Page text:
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Once a week I host a writer who uses music as part of their creative environment – perhaps to connect with a character, populate a mysterious place, or hold a moment still to explore its depths. This week my guest is writing coach EJ Runyon @EJRunyon
Soundtrack by Thee Midniters, Simon & Garfunkel, Nancy Wilson, Bob Dylan, Linda Ronstadt, Otis Redding, Consuelo Velazquez, The Righteous Brothers, Hank Williams
A House of Light & Stone, a tale set in the 60s, could easily have used the expected rock ‘n roll music of its day. Instead, I’ve featured a mention in the novel of other songs within the tale of Duffy Chavez. I’ve gone with a local, specific East Los Angeles song, Sad Girl (by Thee Midniters). Then a semi-folk song of the time, April Come She Will (Simon & Garfunkel) and followed with a light jazz tune, How Glad I Am (Nancy Wilson). The music was in my ear as I wrote and ended up in my novel as well.
In Duffy’s world, like in Roz’s work, there are a number of pieces that have special meaning for this character. We move from nostalgia with the Spanish-language songs and into an American sound of more yearnings. It’s with the mention of a Bob Dylan tune , Mr. Tambourine Man where a frisson of change is now in the air around Duffy. This song shows up at a point where we see a bit deeper into her past.
If you give a listen to the songs in this post, you’ll almost be able to write your own novel from them. These tunes tell a tale of their own as a playlist. Beginning with Lo Siento Mi Vida (Linda Ronstadt) and then to I’ve Been Loving You Too Long (Otis Redding), there’s an arc you can follow and a sense of storytelling in the lyrics.
This is what I love the most about writing to music. When lyricists tell us a story, we become readers in our listening. From there, the inspiration for our own work seems a natural progression if you are open to it, just as I was inspired in the case of Duffy’s world.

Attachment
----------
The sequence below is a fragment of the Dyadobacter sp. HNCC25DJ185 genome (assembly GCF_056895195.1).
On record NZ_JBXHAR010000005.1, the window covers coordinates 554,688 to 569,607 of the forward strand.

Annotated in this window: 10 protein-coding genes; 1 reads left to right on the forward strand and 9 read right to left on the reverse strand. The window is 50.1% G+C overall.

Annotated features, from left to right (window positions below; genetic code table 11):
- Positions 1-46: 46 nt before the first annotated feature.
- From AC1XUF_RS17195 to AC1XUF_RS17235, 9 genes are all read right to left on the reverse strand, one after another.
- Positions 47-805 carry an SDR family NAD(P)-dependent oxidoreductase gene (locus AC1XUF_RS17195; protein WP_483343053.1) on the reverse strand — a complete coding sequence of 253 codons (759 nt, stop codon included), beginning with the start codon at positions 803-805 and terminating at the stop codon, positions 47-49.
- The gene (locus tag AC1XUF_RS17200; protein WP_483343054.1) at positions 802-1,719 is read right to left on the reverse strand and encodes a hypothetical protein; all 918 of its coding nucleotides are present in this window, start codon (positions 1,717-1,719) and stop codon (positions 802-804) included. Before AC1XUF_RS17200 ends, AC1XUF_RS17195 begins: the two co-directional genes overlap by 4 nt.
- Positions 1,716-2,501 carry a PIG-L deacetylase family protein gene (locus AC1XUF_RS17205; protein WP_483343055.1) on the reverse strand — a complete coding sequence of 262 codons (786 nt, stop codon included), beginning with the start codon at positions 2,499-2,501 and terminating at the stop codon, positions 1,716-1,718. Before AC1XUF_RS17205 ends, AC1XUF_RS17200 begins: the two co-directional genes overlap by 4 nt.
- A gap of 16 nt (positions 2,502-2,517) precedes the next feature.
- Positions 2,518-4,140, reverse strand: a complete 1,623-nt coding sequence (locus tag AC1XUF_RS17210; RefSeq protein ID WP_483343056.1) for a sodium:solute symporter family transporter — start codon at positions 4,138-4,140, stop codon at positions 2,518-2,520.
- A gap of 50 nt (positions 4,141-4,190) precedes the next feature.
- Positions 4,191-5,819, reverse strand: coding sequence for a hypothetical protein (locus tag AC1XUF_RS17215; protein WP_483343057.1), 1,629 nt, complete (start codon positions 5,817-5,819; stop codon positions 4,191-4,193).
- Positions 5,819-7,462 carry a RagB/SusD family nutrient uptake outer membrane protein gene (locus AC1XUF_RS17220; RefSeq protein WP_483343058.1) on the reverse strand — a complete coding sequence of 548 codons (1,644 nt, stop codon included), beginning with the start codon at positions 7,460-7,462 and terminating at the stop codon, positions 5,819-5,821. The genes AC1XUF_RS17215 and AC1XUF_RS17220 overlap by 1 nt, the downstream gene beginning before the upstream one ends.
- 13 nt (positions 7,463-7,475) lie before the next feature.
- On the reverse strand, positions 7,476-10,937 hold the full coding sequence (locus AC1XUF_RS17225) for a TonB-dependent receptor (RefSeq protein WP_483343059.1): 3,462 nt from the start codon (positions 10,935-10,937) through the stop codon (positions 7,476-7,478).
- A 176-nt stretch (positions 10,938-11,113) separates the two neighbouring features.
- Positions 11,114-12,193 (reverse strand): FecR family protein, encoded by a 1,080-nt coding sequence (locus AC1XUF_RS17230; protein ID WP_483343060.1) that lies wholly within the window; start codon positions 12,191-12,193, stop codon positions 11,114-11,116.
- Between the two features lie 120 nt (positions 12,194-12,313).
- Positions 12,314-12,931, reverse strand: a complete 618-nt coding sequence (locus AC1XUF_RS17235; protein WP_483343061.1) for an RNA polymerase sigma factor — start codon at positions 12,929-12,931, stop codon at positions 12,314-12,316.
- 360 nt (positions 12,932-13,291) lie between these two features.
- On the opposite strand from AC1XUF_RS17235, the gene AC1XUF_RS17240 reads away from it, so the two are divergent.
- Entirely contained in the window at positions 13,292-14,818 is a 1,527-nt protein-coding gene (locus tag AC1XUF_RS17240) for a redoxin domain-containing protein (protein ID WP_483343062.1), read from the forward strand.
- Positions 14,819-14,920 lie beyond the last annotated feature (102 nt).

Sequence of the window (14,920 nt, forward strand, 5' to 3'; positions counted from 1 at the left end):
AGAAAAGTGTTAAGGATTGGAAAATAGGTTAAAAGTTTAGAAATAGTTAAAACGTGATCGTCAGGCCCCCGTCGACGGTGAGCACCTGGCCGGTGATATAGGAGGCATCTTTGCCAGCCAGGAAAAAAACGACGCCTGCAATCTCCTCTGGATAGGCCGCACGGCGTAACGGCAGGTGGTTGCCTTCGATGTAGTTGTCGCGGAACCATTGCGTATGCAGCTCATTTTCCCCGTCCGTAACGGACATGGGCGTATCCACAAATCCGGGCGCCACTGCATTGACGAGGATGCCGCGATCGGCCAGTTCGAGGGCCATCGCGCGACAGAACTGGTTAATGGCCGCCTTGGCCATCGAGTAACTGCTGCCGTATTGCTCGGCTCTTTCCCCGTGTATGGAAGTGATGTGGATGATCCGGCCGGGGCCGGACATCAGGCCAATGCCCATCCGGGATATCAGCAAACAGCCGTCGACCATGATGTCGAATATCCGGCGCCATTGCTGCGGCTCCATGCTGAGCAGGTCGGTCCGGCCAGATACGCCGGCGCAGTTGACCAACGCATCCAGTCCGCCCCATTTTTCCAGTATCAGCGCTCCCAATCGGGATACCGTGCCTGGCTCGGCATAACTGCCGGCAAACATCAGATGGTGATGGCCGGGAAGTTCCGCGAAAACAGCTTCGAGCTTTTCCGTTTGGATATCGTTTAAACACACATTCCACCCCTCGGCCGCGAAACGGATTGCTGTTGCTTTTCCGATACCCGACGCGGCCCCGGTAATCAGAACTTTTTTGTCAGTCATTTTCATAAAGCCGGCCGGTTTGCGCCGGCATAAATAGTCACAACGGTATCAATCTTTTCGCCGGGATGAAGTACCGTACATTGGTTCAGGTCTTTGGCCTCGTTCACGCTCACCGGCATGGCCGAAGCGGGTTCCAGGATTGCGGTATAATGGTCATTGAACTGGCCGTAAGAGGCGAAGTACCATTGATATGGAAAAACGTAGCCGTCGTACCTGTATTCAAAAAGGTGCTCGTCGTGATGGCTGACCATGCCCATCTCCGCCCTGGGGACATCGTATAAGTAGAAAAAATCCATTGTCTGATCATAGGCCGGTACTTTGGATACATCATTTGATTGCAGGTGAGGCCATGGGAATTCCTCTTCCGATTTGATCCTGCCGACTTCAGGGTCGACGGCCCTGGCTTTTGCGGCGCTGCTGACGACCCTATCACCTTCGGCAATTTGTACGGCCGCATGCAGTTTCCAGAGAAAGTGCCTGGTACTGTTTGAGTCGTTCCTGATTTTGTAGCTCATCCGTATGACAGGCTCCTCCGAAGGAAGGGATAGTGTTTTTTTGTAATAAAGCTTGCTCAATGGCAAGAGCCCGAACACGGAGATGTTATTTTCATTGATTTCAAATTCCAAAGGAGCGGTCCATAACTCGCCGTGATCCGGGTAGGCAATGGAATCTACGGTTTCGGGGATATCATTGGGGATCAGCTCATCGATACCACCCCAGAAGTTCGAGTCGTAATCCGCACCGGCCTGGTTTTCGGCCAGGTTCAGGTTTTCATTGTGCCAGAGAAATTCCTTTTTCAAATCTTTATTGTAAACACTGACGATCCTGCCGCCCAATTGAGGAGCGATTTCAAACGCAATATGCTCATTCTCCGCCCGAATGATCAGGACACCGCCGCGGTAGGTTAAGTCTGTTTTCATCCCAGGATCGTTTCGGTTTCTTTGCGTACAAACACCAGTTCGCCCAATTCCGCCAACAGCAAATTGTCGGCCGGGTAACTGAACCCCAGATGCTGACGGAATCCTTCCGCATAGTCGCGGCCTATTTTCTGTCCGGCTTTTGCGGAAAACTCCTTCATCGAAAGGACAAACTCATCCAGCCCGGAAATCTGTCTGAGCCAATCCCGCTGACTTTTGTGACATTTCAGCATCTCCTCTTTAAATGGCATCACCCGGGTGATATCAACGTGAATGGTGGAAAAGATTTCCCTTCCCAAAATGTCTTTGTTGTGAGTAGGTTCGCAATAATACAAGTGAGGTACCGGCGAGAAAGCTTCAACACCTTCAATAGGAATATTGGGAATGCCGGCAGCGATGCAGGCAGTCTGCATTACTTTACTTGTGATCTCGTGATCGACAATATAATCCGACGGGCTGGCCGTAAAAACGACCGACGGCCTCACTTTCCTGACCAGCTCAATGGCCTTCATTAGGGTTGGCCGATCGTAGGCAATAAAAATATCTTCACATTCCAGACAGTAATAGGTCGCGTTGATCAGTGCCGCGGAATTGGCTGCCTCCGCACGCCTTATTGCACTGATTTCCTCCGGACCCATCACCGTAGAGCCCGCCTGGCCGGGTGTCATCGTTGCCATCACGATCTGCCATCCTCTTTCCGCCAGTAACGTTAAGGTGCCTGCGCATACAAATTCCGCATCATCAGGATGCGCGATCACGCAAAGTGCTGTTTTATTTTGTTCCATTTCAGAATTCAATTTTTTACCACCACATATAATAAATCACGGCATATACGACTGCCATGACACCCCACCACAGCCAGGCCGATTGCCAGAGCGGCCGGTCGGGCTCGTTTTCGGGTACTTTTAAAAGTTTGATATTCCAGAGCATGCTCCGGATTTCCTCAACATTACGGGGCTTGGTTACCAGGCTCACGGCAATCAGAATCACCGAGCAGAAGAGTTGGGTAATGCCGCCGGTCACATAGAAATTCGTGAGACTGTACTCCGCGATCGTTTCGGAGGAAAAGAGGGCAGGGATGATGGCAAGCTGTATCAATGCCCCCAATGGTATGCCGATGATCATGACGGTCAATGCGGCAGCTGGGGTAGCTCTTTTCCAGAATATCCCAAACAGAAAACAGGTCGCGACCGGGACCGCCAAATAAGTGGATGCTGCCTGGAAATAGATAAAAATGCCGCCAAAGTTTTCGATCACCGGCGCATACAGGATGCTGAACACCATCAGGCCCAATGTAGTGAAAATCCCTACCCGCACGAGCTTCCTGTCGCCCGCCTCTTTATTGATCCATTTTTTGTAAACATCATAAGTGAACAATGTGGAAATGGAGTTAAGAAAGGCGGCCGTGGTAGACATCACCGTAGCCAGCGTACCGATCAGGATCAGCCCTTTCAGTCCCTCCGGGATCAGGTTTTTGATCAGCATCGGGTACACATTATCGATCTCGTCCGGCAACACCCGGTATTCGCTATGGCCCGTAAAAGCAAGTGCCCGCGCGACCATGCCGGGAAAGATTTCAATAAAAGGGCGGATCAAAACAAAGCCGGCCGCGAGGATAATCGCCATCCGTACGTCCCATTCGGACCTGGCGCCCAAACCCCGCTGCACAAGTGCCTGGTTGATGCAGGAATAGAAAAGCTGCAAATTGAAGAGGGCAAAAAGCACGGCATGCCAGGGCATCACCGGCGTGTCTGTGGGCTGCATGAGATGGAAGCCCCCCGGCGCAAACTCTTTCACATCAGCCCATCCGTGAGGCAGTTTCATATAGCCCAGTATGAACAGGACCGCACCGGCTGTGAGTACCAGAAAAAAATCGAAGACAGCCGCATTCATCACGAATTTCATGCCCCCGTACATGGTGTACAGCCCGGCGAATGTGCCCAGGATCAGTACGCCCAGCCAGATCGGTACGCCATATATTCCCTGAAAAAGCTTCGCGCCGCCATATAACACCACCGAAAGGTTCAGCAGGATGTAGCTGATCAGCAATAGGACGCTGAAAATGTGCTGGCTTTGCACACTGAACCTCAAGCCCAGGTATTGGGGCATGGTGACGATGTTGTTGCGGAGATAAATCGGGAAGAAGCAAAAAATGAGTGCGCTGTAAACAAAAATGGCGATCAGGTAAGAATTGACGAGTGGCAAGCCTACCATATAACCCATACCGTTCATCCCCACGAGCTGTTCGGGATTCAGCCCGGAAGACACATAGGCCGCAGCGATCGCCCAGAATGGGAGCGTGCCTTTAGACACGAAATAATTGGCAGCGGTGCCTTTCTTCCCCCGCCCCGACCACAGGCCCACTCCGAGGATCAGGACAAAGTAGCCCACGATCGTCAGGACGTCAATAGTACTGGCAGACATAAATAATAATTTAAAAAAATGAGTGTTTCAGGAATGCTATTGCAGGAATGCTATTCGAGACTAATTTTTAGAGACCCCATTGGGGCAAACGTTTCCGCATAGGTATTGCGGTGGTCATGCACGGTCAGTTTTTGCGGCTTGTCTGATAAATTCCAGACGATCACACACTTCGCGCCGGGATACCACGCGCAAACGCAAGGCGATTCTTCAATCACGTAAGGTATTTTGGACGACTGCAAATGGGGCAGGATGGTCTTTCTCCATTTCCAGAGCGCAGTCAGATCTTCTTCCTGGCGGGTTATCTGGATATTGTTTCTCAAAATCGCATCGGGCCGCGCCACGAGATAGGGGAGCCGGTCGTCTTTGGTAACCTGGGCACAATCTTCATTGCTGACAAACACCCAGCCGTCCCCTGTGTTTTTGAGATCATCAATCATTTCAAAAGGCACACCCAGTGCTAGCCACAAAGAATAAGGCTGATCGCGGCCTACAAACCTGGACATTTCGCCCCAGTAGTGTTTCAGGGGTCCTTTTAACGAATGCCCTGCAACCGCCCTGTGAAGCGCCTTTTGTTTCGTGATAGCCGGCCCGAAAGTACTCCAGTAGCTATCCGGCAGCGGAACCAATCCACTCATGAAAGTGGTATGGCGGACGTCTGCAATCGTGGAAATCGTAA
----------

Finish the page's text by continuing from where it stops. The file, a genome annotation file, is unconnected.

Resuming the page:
Thief to belief
Duffy knows she must choose to either be a thief and liar all her life or believe in herself enough to risk using her gifts of imagination and ingenuity for good.
To tell that tale, I began writing by considering what my scene’s mood might be. I would ask myself what in the setting could reflect each mood. And also, month after month through this child’s journey, how do I show the passing of time for her poetically. And music seemed to be the key with music being such a large part of her young life.
And while listening to my own collection of music, Besame Querido (Consuelo Velázquez), Unchained Melody (The Righteous Brothers), Mr Tambourine Man (Bob Dylan), these tunes are the ones I heard as I wrote and that managed to sneak into the novel itself.
In this novel, we follow a year in the life of one young girl. While reading Duffy’s story, one can hear the emotions of the music I listened to while writing. The music underscores a story that’s powerful, dark, and uplifting. As the songs felt to me when I wrote, so they matter to young Duffy as she traverses a year on Elliott Street.
A bit of foreshadowing of the novel’s theme is reflected in Otis Redding’s song ‘I’ve Been Loving You Too Long’. Duffy’s story is a novel about letting go, as well as about our holding onto our pasts.
Songs as signposts
This isn’t a film we watch with those catchy songs we all know to be signposts to a set range of time we can all identify. These signposts are woven into the telling of Duffy’s quest to be a ‘real girl’. They’re used in her tale to serve the scene. The songs within Duffy’s life show her steps along the quest. Duffy is also being taught to play violin during her summer months. One of the joys I had writing those scenes was searching the web for actual lesson books a child might have used during that time and weaving its title into the story.
The lyrics of Simon & Garfunkel’s April Come She Will runs through the year, month by month, as does Duffy’s quest, chapter by chapter, from one Christmas day to the end of the following year. It’s almost as if I’ve planted lyric-based Easter eggs for folks to find if they are knowledgeable of the lyrics of these songs.